Federal Bank Fraud Crimes
In simple words, bank fraud is a type of white-collar crime that involves using deception to obtain property, including money from a financial institution. Like other fraud crimes, federal bank fraud crimes involve the use of a “scheme or artifice” to defraud. The scope of the phrase “scheme or artifice” is quite broad, and because of this, federal prosecutors use the federal bank fraud statute, 18 U.S. Code Section 1344, quite a lot. Federal prosecutors also use the federal bank fraud statute quite a lot because of the harsh penalties prescribed under the statute.
18 U.S. Code Section 1344 – Bank Fraud
The federal bank fraud statute provides a simple-to-understand definition of bank fraud. According to 18 U.S. Code § 1344, it is a federal crime for any person to attempt to execute or knowingly execute a plan;
- to obtain any property owned by or under the control or custody of a financial institution or
- to defraud a financial institution,
by means of false representations.
As already mentioned, the scope of the phrase “scheme or artifice” is quite broad. Common forms of schemes include;
- Check kiting
- Credit card fraud
- Check forging
- Identity theft
- Falsifying information
- False loan applications
On the other hand, according to 18 U.S. Code Section 20, financial institutions include, among others;
- Banks or insured depository institutions of the Federal Deposit Insurance Act
- Federal Reserve Banks
- Credit unions with accounts insured by the National Credit Union Share Insurance Fund
- Mortgage lending businesses
- Branches or agencies of foreign banks
Penalties of Bank Fraud
According to 18 U.S. Code 1344, any person convicted of bank fraud shall be fined not more than $1 million, imprisoned not more than 30 years, or both.
Potential Defenses to Bank Fraud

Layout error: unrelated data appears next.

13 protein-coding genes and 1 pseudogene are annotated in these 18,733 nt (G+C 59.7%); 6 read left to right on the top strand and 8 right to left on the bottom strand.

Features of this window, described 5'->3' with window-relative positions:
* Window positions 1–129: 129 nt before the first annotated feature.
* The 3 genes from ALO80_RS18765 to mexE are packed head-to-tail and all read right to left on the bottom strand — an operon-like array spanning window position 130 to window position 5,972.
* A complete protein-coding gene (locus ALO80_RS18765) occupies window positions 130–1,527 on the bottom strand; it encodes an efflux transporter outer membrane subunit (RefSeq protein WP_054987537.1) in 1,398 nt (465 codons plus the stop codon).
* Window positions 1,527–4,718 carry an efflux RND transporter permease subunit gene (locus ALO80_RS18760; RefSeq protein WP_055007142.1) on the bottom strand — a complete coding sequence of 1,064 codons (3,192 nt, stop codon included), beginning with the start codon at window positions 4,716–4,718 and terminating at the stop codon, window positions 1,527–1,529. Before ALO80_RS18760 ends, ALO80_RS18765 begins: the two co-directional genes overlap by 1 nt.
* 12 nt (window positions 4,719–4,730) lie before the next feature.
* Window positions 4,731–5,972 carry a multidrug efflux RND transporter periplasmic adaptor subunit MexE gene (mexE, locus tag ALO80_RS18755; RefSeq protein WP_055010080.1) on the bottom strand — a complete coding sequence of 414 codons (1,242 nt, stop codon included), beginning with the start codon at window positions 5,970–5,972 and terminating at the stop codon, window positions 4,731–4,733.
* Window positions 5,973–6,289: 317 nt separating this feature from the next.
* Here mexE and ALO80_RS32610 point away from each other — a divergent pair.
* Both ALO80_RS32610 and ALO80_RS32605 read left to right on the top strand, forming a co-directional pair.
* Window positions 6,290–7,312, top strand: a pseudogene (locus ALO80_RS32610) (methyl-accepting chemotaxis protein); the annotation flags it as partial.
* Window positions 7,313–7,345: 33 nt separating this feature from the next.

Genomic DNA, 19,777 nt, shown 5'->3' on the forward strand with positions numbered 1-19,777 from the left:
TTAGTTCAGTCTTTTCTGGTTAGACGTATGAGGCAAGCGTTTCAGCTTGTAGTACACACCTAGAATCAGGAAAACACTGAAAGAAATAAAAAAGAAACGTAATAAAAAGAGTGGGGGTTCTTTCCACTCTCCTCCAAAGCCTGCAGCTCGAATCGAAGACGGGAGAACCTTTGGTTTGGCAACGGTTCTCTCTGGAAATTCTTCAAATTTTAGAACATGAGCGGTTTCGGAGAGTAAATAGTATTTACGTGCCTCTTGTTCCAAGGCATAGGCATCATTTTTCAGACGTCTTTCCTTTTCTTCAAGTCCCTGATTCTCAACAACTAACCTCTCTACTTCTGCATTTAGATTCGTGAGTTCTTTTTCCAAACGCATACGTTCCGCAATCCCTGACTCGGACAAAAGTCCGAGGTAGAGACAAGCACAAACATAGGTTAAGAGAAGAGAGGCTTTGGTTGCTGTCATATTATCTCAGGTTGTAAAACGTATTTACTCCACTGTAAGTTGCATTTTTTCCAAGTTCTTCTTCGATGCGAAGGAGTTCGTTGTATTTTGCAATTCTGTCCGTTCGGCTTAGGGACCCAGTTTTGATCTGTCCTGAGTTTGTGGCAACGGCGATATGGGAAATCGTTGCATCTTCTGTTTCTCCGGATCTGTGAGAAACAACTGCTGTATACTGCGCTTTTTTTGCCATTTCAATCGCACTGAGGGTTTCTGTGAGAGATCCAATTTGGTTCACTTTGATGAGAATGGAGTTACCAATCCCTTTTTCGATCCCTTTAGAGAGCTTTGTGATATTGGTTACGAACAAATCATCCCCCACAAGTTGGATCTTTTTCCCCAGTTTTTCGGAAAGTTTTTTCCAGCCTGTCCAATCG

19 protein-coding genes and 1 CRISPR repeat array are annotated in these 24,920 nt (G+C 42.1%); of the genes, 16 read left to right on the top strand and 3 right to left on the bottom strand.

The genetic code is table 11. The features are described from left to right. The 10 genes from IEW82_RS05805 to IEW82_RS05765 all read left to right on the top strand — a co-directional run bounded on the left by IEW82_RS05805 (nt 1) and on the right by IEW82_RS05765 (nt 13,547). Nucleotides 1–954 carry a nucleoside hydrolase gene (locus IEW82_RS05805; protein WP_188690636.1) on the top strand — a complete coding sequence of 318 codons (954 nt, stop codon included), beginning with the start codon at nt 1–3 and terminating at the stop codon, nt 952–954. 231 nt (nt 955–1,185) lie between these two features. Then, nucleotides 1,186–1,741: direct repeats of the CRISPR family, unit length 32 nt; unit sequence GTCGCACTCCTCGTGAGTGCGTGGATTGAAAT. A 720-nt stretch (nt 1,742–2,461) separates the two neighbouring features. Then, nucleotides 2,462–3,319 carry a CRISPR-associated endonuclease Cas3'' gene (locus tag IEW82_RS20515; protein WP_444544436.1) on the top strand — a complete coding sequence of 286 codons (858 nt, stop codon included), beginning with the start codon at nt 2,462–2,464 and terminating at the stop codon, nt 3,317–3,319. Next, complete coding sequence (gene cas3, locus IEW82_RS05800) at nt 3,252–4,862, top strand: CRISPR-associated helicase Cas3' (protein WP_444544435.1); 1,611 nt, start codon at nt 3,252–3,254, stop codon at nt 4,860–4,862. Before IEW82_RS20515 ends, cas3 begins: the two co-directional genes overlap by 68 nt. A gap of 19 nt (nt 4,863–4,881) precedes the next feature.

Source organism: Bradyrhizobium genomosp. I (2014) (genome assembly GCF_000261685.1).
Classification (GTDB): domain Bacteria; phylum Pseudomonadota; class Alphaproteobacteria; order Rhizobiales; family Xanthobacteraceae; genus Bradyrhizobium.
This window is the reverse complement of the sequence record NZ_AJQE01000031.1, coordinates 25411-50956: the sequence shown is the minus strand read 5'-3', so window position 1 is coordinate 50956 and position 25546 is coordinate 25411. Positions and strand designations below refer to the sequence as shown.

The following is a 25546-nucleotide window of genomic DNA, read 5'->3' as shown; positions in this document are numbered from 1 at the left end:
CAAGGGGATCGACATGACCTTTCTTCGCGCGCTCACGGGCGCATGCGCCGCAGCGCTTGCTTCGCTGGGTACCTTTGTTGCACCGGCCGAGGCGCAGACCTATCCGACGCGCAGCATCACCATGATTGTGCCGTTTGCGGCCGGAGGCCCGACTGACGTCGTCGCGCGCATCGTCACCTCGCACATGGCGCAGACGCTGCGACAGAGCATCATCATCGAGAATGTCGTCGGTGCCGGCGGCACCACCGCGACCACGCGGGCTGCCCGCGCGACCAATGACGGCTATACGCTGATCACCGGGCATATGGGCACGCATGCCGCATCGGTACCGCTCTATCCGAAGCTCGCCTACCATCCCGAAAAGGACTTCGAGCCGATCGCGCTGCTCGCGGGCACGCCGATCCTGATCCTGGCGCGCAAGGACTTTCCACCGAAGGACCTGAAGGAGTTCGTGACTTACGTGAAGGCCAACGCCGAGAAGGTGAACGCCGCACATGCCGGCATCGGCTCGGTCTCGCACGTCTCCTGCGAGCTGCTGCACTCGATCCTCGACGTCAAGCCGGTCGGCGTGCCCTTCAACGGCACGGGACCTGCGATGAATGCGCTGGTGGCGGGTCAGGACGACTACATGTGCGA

There are several possible defenses to federal bank fraud charges. One of the defenses is “lack of intent.” This is the most commonly used defense to bank fraud. As you can note from the federal bank fraud statute, a person cannot be convicted of bank fraud if they did not act “knowingly/intentionally.” If, for instance, you deposited a fraudulent check in a bank, but you didn’t know that the check was fraudulent at the time you were making the deposit, you may be able to use the defense of “lack of intent.”
Another commonly used defense is “materiality.” For the prosecutor to convict you of bank fraud, they need to show that any misrepresentations by you were “material,” meaning they could influence the financial institution’s decision-making. If, for example, you misrepresented something on a loan application form, but your misrepresentation was so minor that it could not influence the bank’s decision to approve your loan, you may be able to use the defense of “materiality.”
If you have been accused of committing the federal offense of bank fraud, you need to speak to a criminal defense attorney to determine if the above defenses or others can apply to your case.
Contact an NYC Bank Fraud Attorney
Building the best defense possible is key to a successful outcome in a federal bank fraud case. If you are currently facing federal bank fraud charges, contact Mark I. Cohen Esq., an experienced NYC white collar crime attorney, today at 212-732-0002 to schedule a consultation and discuss your case.